The Monarchs were armoured with nickel-steel plate manufactured by the Witkowitzer Berbau und Eisenh üttengewerwerkschaft (Witkowitz Mines and Iron Works) in Moravia. The armored belt was thickest amidships at 270mm between the turrets, tapering to 220mm along the barbettes, and then gradually reducing to 120mm up to the bow. The casemate was protected by 80mm of armour; beneath the belt it was 180mm thick. The primary turrets were protected by 250mm of armor and the conning tower by 220mm. The horizontal deck armor was 40mm thick.
Monarch and Wien had five cylindrical boilers and two vertical four-cylinder triple-expansion engines powering two shafts that drove two propellers, each with three 4.42m diameter blades. These engines gave the ships 8,500 indicated horsepower and a maximum speed of 17.5 knots. Budapest had similar engines but these were fired by 16 Belleville water tube boilers that allowed the engines to generate 9,100 indicated horsepower, giving the ship a maximum speed of 17.8 knots.
Water tube boilers were smaller than previous cylindrical boilers and could be dismantled. Being substantially lighter, they also saved substantial weight that could be used for heavier armament or armor. Their main advantage, however, was their ability to change the flow of steam to the engines much more quickly, allowing for more rapid changes in speed. After Budapest, all subsequent Austro-Hungarian battleships would be equipped with water tube boilers. Supplied with a maximum load of coal at 500 tons, the Monarchs had a range of 3,500 nautical miles at 9 knots.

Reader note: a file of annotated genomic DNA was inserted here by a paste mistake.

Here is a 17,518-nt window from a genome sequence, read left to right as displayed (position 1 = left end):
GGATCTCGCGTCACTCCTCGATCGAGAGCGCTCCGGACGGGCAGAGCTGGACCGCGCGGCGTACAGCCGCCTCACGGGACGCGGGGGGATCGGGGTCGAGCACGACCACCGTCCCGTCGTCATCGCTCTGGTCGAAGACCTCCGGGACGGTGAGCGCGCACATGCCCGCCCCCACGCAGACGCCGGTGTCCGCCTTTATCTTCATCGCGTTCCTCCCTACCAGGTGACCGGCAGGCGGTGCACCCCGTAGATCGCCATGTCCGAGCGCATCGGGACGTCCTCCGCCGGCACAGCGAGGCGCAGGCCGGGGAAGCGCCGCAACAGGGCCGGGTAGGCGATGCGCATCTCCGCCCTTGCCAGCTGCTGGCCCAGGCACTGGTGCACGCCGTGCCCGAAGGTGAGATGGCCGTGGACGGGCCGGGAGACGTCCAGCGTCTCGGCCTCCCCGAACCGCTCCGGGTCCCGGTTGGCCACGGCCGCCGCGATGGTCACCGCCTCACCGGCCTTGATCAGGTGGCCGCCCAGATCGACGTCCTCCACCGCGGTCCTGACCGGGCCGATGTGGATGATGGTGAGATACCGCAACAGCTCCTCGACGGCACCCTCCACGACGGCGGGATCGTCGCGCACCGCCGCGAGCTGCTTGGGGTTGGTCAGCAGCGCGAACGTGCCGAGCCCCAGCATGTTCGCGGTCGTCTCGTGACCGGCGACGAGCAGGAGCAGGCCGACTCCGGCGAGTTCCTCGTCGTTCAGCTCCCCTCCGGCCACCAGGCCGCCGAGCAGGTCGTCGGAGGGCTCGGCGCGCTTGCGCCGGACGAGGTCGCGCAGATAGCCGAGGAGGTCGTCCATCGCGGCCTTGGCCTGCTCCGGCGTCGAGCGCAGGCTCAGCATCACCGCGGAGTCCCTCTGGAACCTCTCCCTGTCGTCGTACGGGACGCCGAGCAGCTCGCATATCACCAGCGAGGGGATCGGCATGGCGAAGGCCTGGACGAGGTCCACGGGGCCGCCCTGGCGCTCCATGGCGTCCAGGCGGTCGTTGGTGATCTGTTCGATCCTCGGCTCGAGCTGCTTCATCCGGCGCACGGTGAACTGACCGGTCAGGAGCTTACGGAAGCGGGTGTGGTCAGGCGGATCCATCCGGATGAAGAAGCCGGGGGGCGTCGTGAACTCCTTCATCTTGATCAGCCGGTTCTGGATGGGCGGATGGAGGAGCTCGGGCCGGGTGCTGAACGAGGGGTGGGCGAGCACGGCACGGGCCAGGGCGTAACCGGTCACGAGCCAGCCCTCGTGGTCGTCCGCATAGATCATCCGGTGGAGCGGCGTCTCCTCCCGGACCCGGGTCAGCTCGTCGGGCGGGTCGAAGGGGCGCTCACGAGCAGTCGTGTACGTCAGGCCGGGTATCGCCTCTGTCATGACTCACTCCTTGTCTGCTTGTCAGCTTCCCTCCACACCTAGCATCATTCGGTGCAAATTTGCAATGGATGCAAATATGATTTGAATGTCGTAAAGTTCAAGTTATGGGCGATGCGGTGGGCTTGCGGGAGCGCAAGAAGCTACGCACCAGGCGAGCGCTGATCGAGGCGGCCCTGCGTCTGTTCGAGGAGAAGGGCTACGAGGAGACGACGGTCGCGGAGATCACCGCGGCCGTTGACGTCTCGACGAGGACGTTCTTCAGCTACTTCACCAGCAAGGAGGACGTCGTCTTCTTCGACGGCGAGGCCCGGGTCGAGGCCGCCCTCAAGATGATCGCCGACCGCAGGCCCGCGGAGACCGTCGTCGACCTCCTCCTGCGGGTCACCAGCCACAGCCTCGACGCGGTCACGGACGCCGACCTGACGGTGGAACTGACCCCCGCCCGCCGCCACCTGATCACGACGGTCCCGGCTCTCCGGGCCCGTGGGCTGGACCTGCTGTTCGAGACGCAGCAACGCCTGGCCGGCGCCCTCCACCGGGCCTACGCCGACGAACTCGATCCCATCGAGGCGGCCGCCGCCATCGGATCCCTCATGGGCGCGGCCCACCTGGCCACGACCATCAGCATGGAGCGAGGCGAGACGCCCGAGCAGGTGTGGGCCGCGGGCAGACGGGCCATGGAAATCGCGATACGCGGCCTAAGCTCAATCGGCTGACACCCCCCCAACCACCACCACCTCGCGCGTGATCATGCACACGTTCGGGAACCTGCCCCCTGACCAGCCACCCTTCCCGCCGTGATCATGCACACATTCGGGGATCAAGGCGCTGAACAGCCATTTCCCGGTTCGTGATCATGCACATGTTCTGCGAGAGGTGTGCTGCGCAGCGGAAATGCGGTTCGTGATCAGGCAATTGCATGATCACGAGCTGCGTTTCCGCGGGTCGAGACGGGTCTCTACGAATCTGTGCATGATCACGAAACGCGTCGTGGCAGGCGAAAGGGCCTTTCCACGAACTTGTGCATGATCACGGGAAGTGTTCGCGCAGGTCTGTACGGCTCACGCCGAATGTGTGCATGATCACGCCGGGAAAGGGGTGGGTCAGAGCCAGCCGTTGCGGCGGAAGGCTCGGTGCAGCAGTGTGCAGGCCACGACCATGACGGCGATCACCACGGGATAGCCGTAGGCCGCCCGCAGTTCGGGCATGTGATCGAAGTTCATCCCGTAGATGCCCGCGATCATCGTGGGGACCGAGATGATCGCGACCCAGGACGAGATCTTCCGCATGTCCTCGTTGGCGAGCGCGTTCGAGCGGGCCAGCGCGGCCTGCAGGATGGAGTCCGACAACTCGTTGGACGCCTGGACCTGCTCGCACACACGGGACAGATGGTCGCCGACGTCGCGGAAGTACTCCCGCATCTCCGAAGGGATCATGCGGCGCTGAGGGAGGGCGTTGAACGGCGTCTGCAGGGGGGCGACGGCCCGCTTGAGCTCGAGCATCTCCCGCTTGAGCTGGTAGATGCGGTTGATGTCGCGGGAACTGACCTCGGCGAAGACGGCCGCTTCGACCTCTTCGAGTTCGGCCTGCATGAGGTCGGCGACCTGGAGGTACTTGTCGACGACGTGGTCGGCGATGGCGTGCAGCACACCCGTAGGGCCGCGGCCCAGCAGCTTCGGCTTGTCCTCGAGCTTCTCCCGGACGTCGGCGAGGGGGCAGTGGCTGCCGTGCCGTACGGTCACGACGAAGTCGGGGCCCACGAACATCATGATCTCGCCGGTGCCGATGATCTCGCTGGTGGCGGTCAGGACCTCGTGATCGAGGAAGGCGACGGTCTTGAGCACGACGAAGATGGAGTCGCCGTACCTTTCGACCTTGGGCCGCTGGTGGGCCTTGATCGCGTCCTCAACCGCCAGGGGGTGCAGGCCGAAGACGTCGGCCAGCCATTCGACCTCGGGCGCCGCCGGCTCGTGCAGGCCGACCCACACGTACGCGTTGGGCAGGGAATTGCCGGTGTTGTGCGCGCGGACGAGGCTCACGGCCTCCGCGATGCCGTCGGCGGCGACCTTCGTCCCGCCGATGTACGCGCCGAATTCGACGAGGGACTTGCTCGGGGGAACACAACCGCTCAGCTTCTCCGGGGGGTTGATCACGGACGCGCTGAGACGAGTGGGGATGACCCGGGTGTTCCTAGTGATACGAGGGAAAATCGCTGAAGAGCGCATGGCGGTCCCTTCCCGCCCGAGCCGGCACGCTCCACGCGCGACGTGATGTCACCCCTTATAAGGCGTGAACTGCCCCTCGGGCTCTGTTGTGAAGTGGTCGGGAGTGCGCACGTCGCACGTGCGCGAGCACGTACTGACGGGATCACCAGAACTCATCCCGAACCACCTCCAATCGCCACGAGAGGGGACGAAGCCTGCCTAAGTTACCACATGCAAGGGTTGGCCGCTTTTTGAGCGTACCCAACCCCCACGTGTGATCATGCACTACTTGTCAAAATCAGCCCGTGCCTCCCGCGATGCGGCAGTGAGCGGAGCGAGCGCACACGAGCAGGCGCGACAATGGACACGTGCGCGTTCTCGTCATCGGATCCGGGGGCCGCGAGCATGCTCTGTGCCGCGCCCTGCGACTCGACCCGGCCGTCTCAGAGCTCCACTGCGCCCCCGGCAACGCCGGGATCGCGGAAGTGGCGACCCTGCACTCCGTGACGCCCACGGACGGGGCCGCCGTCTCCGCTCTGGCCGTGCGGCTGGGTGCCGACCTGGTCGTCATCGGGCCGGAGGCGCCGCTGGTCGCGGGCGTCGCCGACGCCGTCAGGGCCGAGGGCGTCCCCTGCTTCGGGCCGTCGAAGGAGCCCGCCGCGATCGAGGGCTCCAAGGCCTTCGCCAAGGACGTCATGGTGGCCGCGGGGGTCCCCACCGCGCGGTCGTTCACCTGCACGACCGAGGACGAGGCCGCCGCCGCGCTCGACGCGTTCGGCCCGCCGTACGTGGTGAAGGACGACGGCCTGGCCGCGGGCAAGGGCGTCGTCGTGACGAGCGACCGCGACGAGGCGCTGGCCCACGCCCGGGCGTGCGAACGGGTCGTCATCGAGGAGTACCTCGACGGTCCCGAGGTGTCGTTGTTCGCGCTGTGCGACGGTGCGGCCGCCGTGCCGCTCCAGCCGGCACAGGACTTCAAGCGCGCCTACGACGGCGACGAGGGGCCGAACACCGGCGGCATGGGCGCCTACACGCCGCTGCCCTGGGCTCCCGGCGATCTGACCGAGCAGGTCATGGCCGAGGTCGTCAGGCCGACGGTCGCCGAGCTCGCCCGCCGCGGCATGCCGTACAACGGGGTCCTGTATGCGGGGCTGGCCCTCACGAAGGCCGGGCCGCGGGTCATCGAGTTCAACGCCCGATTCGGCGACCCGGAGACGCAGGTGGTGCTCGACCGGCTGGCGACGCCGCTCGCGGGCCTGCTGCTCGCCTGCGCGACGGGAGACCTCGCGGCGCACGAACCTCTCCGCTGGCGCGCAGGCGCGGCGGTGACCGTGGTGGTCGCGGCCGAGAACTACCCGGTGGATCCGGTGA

At the outbreak of World War I in July 1914, the three ships of the Monarch class were serving as the V Battleship Division, deployed as coastal defense ships. They also served as training ships, and were used to bombard coastal positions during the early years of the war. In August 1914, Budapest was transferred from Pula to Cattaro to shell Mount Lovcen. On 9 August 1914 Monarch shelled the French radio station at Budva. She also bombarded the Montenegrin radio station off Bar on 17 August and another station off Volovica Point on 19 August where she attacked the local radio station and barracks. Following these operations, Monarch served as a harbor defense ship. On 28–29 December 1915 Budapest supported the cruisers and destroyers of the Austro-Hungarian Navy that were to raid Durazzo, but the detachment returned to port without having opened fire on the enemy. On 9 January 1916, Budapest again bombarded the fortifications on Mount Lovcen, and helped to capture the enemy-held mountain. In late 1917 Budapest and Wien were sent to Trieste, and participated in shelling Italian troops in the Gulf of Trieste. On 10 December 1917, two Italian torpedo boats managed to penetrate the port of Trieste undetected, and fired torpedoes at the battleships Budapestand Wien. The torpedo fired at Budapest missed, but Wien was hit twice and sank in less than five minutes in the shallow water of the Trieste harbor. Forty-six men serving on Wien were killed in the attack. Budapest was subsequently given the task that Monarch had been performing for over three years, and was demoted to a floating barrack for German U-boat crews. In June 1918 Budapest was renovated and had a 380 mm (15 in) L/17 howitzer installed in her bow to use for coastal bombardment, but she never saw action with the new gun in place. At the end of the war in 1918, the remaining Monarch-class battleships, Budapest and Monarch, were handed over to Great Britain as war reparations. In 1920 the two ships were sold for scrap to Italy, and were broken up between 1920 and 1922.